Open source, for both the classroom and the self-educator, proves an absolutely swoon-worthy digital ocean of information. Unsurprisingly, the sciences thrive in such a climate, with the Internet positively flooded with panels, lectures, Q&As, talks, complete and incomplete classes, demonstrations, and other conduits through which education flows. Our 2009 listing featured some of the best around, but it didn’t even scratch the surface of available content. Adding an additional 100 on top of that won’t, either! All the same, though, that doesn’t mean we’ll stop showcasing some great viewing, reading, and listening from the most impassioned researchers!
When moving forward, please keep in mind that none of these lectures are to be considered ranked, and many require flipping forward to other videos. Some come bundled as part of an open source class rather than intentionally standing alone, and motivated science enthusiasts will likely receive a much broader, more edifying educational experience by indulging in all of them.
Watch and/or listen to some of the science world’s most notable names expound upon what makes their chosen career paths so satisfying — and what all they have to offer the human race as a whole, of course!
Contrary to popular assumption, it is entirely possible to turn toward scientific phenomena to learn about more overarching philosophical and ethical issues.
More of a casual talk than a formal lecture, the legendary Nobel Prize-winning physicist Richard Feynman explores the wondrous intellectual treats to be found when embarking on a scientific voyage.
Certain policies within the Freedom of Information Act — specifically those that involve revealing private correspondence when research receives an auditing — give scientists pause when it comes to launching new research, as Ben Santer reveals in his Stanford lecture.
Even Nobel laureates find their successes baffling, as was the case with Physiology or Medicine winner J. Robin Warren, and his address to the awarding committee candidly analyzes both his research and the very nature of discovery itself.
Sometimes, being blinded with science launches thinkers into a realm of eagerly lapping up everything else life has to offer, collecting knowledge and experience the way some people collect stamps.
Despite the title, Stephen Hawking’s deeply personal lecture transcends the science and reveals how the disciplines beneath its umbrella can make for a remarkably gratifying existence.
This age-old debate likely won’t fizzle out in favor of either (or a hybridization of both), and “Two Ships at Night” peers into the tenseness and points out faults in approaches utilized by both religion and science.
Because so many manipulate and exploit science for not-so-honest marketing ends and (at worst) nefarious deeds, savvy citizens around the world need to know how to parse fact from fiction.
Sir Henry Kroto’s address to The Royal Society celebrates science’s little quirks and its role in helping humanity discover the truths lurking behind its surroundings.
When it comes to teaching science, educators and policymakers might want to seek advice from, well, science. Here, political scientist (still a scientist, y’all!) Michael J. Feuer explains what a greater understanding of how people process information could mean for schools around the world.
In his Nobel lecture, 2004 Physics recipient H. David Politzer decided to broach an incredibly sensitive topic amongst scientists — attribution, and who genuinely deserves recognition in industries where everyone’s research builds upon all that came before.
SCIENCE AND ENGINEERING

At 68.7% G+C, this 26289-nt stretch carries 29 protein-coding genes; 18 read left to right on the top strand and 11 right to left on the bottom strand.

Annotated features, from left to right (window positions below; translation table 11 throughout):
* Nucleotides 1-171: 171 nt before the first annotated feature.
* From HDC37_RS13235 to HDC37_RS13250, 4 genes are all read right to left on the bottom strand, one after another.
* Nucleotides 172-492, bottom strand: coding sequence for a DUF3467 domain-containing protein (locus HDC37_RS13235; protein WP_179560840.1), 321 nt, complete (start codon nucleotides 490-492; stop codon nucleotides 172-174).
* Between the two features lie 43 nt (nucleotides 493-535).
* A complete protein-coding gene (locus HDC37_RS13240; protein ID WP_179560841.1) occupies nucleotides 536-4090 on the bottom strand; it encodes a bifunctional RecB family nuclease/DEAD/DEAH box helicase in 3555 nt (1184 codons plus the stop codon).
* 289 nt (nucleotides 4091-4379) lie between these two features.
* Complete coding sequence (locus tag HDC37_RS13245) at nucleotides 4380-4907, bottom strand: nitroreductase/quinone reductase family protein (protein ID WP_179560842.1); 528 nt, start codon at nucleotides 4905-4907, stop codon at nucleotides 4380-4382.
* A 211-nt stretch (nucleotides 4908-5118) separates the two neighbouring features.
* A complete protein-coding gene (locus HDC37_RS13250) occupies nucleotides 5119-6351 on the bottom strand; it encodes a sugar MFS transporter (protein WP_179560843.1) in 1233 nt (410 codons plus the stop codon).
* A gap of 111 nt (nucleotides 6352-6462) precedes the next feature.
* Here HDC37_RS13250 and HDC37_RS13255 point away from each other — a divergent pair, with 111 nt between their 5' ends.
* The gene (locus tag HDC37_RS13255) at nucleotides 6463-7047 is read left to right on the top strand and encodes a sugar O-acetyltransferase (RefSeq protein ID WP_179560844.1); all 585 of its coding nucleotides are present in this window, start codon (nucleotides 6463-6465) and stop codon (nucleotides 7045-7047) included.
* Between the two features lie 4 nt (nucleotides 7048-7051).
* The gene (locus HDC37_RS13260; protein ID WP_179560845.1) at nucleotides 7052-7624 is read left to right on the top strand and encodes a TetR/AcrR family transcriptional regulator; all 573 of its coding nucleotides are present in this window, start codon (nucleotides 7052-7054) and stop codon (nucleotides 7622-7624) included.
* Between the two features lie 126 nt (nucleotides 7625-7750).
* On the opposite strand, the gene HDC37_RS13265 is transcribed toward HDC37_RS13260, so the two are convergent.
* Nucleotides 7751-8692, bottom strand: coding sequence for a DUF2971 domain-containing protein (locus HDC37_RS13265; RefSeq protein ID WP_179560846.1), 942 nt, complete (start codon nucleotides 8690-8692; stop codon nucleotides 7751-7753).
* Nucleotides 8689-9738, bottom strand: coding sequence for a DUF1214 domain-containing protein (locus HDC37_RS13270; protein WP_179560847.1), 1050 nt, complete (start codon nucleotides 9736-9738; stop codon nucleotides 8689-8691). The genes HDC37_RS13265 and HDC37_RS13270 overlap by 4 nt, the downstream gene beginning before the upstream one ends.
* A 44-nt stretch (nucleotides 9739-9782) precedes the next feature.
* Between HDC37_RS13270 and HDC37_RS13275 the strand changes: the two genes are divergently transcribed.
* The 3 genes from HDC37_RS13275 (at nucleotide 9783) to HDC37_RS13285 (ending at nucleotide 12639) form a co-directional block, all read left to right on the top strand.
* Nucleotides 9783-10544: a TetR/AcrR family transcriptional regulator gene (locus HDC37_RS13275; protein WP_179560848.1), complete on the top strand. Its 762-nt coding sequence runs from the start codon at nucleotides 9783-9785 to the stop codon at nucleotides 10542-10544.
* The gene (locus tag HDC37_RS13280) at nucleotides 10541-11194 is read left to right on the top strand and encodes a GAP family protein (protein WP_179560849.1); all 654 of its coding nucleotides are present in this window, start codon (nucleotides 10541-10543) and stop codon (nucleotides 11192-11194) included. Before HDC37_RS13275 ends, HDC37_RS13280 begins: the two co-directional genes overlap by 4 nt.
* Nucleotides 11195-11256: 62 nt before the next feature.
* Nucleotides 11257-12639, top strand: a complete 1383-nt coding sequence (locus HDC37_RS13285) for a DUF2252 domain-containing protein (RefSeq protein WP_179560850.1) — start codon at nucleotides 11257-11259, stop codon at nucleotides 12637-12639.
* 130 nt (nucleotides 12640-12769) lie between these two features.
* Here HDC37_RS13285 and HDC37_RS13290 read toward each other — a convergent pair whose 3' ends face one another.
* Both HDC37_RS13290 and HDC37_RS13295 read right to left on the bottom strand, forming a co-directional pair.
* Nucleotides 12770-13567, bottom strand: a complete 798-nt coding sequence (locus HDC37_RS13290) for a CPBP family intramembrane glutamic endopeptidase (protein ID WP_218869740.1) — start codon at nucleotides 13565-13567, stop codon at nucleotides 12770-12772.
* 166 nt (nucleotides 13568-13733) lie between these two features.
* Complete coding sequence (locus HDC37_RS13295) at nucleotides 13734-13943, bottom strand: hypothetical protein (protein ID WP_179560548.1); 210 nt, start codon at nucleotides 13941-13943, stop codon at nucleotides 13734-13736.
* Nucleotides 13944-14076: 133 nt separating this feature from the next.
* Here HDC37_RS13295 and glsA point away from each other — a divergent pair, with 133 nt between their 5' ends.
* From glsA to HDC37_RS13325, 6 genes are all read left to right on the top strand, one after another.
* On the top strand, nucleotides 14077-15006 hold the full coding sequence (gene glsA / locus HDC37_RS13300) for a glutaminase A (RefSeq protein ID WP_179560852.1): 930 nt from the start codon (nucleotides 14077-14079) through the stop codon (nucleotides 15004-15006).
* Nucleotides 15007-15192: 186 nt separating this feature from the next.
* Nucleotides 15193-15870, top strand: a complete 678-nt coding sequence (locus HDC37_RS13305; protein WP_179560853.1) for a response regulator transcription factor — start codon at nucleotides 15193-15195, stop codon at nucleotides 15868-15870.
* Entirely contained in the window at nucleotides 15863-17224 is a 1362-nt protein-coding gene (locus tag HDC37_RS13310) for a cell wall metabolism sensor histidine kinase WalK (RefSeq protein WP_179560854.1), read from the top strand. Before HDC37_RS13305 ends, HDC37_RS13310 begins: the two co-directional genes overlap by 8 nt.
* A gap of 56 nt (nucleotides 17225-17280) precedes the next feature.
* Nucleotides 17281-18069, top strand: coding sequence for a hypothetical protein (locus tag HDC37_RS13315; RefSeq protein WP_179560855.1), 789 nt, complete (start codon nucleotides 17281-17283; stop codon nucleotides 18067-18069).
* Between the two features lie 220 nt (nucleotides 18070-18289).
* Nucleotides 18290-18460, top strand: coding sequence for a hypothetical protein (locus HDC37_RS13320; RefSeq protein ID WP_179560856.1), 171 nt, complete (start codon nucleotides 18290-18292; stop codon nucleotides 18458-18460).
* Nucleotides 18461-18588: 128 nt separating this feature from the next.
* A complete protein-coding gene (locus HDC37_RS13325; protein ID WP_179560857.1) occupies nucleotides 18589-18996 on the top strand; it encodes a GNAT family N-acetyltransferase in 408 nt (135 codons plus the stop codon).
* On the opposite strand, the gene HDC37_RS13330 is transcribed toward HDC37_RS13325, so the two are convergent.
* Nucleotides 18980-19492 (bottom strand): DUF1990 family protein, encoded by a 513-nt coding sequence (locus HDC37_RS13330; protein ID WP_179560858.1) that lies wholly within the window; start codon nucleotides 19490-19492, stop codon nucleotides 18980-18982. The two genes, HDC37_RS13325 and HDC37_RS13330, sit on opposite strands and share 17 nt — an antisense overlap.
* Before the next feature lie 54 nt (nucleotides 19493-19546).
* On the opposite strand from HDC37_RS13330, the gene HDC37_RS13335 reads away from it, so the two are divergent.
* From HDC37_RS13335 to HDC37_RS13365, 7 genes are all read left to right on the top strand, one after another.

Because science and engineering so often build upon and influence one another, understanding their codependent relationship leads to a greater appreciation for and comprehension of both.
Despite the title, William Sargent’s lecture focuses mainly on the man-made structures that wound up destroying New Orleans during Hurricane Katrina and the impact they left on the environment.
Hear all about possible (or current, since this video was shot in 2000) engineering applications for and the inner workings of organic and conductive polymers straight from one of the top names in the field.
Obviously an oldie, obviously enough of a goodie to share right here. Learn all about what the scientific community believed nanotubes could contribute to electrical and structural engineering and compare it with today’s innovations for good times history fun.
Because of a tiny, low-cost slice of diagnostic technology, ill persons in the military and developing nations receive accessible, affordable healthcare; it just needs more widespread implementation.
Open source class enthusiasts wanting to learn all about electrical engineering, computer science, robotics, and their intersections should nestle in and virtually enroll in the MIT lecture series.
Anyone harboring a Terminator– or Matrix-induced (depending on the generation) paranoia of a robotic uprising might want to avoid this lecture by an Eindhoven University of Technology professor about the RoboEarth project. Its ultimate goal connects intelligent machines across the globe together and allows them to learn from one another’s experiences.
Molly Stevens’ Clifford Paterson Lecture blended materials science and bioengineering for a candid look at the unique challenges presented when using artificial means to emulate and replace organic functions — and how she and her researchers are addressing them.
Even non-fans of American rock band OK Go delighted when the official video for “This Too Shall Pass” hit the Internet with its drop-dead stunning, completely real Rube Goldberg-esque machine. The president of Synn Labs shares the intricate engineering behind the art and ruminates on how the two disciplines easily merge.
Hideki Shirakawa shared the 2000 Nobel Prize in Chemistry with Alan Heeger and Alan G. MacDiarmid for their discovery of conducting polymers, and his acceptance lecture delves into the groundbreaking event and what it means not only for their field, but engineering and technology as well.
Water conservation and environmentalism expert Anupam Mishra wields examples from the Golden Desert in India to illustrate how centuries-old technologies still hold value and relevance today; and sometimes, they manage to completely surpass the efficacy of contemporary engineering marvels turned toward the same ends.
BIOLOGY AND MEDICINE
The biological sciences explain where life comes from, how it works, and where it might go someday. Medicine makes sure it keeps on being a thing that exists, and its current components stay as healthy as they possibly can.